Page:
I was driving with my four year-old today and seeing if she could remember the names of the months and the order they came in. She did pretty well (with a little hinting at first letter sounds.) Then I asked her if she remembered the names and order of the seasons. She missed a few so I thought about how I could help her remember them easier. As usual, I wrote a poem. I read it to her tonight at bedtime and she seemed to enjoy it. Feel free to share it with your little ones! 🙂
Months and Seasons
In January, the year begins
and the air is crisp and cold.
Winter’s snowy beard is long
and he’s starting to get old.
In February, it warms a little
but Winter, he still holds on
for he knows spring is coming
and when it does, he’ll be gone.
In March, the sun starts shining
on all the children as they play.
After all that snow, the flowers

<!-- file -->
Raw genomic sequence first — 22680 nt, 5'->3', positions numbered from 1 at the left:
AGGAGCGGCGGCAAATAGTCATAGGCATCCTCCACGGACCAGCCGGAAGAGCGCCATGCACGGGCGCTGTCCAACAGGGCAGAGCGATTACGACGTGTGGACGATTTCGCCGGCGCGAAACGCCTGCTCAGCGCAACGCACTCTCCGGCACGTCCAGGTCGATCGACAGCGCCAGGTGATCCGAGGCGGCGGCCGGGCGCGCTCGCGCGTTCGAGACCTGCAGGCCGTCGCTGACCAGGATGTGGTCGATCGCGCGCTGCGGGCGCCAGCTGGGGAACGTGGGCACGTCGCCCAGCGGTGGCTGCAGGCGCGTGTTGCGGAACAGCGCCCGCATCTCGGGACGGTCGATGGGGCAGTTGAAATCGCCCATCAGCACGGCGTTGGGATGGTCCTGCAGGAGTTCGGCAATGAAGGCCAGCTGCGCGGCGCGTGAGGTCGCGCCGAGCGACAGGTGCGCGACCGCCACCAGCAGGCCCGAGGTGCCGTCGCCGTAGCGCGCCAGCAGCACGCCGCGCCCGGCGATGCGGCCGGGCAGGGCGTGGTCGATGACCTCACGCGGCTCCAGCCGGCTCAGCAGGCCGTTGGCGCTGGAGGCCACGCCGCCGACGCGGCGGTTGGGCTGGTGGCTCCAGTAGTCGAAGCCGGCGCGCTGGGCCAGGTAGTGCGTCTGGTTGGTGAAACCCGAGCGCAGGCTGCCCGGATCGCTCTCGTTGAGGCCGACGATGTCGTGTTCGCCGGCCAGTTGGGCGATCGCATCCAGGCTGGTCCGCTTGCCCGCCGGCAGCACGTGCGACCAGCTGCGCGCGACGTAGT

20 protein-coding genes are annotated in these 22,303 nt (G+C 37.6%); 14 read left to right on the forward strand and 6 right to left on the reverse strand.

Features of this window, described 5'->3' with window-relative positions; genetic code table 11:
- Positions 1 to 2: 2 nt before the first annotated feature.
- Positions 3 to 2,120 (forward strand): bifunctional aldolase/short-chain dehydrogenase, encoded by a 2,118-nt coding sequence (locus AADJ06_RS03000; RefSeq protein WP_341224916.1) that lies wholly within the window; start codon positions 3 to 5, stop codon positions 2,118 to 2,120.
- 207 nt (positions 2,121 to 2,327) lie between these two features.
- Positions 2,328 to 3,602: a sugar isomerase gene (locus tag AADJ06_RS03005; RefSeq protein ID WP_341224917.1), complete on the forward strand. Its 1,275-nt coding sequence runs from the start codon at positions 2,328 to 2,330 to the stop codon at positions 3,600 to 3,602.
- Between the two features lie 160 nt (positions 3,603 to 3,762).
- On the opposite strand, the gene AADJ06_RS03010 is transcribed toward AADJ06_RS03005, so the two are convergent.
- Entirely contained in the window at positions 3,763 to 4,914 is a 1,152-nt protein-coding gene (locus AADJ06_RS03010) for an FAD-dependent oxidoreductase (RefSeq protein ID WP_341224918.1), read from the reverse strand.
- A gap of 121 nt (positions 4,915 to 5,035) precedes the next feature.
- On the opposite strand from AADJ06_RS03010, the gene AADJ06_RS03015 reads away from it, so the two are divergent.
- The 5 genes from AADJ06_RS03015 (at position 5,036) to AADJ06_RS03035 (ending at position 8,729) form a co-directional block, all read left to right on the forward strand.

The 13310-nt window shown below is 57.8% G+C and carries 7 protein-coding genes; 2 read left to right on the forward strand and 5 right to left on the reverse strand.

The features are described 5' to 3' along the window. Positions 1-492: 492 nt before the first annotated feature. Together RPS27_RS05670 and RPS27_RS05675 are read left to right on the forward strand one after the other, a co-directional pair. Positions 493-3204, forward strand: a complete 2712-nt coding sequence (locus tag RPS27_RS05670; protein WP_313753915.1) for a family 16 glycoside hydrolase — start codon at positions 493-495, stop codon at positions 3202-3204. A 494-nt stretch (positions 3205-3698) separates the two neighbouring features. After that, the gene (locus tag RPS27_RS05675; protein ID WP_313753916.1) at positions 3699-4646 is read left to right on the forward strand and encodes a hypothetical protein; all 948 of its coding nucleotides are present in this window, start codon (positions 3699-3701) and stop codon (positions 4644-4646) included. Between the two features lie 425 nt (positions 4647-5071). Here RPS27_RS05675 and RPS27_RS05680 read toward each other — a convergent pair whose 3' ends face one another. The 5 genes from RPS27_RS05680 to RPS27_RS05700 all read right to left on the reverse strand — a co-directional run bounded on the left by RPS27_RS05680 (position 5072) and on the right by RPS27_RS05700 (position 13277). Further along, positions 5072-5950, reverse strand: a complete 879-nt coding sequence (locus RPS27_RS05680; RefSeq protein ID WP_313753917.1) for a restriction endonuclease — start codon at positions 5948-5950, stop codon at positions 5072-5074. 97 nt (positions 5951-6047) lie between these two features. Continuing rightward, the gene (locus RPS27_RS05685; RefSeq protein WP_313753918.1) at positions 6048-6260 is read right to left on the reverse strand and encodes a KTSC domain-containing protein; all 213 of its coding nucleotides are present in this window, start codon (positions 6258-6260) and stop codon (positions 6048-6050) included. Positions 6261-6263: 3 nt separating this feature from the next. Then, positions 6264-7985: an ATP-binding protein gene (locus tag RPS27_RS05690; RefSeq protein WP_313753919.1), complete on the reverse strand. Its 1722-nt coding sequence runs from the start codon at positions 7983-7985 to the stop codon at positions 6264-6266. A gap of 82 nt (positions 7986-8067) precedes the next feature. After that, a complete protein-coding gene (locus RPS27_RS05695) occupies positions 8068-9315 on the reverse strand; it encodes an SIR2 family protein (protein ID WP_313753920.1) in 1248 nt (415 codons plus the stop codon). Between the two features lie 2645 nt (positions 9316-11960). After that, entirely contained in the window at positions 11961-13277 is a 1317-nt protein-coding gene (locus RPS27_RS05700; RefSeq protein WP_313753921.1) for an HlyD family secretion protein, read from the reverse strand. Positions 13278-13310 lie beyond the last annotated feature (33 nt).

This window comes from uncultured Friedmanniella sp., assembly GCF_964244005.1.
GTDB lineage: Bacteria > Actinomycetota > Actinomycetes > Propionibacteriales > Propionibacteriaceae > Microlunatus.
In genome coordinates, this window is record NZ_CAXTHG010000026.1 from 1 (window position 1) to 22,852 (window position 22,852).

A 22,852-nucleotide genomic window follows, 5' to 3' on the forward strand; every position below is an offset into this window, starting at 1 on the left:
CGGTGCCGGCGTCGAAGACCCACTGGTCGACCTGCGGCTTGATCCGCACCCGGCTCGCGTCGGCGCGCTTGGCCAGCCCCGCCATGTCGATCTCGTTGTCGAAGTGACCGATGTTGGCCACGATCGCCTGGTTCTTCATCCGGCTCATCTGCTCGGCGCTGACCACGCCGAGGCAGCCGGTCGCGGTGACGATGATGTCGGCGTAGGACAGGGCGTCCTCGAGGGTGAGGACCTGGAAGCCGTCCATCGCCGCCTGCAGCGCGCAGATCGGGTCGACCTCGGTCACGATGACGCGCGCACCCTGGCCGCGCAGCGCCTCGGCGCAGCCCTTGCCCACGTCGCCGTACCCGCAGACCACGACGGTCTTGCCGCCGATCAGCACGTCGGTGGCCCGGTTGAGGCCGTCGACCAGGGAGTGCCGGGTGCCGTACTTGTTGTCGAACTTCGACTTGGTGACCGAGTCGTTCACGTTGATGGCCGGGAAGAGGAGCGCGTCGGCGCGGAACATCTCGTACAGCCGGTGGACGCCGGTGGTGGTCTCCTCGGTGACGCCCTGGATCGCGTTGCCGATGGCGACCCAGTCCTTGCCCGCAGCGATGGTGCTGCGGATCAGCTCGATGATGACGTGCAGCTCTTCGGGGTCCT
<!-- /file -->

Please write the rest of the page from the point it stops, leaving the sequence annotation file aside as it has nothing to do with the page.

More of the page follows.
put on a remarkable display.
In April, it gets even prettier.
The air is full of spring’s perfume
as bees and birds and butterflies
soar and glide from bloom to bloom.
In June, the sun grows anxious
for its days of glory to begin.
Spring is Summer’s closest friend
so we see each and they both win!
In July, the sun is beating down.
Every creature seeks the shade,
dreaming of cooler winter months
and the flowers that spring made.
In August, the sun starts to wain.
It’s fury, once again, is spent.
The autumn comes to give it rest
and asks it kindly to relent.
In September, cool winds blow again
as if to warn of winter’s chill.
Days are filled with schoolyard fun
and nights are long and still.
In October, the sun is far and dim.
Leaves that were green begin to fade
to brown and yellow, red and gold.
And in dying, rare beauty’s made.
In November, the trees prepare
for the long, cold months ahead.
Only the heartiest flowers grow
and the trees’ leaves all are shed.
In December, the other seasons
are covered over when it snows
but winter has beauty all its own
as the year comes to a close.
So that’s the story of the months
and the seasons we love to see,
each magnificent in their own ways.
Pretty amazing! Don’t you agree?
– Mark Rickerby (c) 2015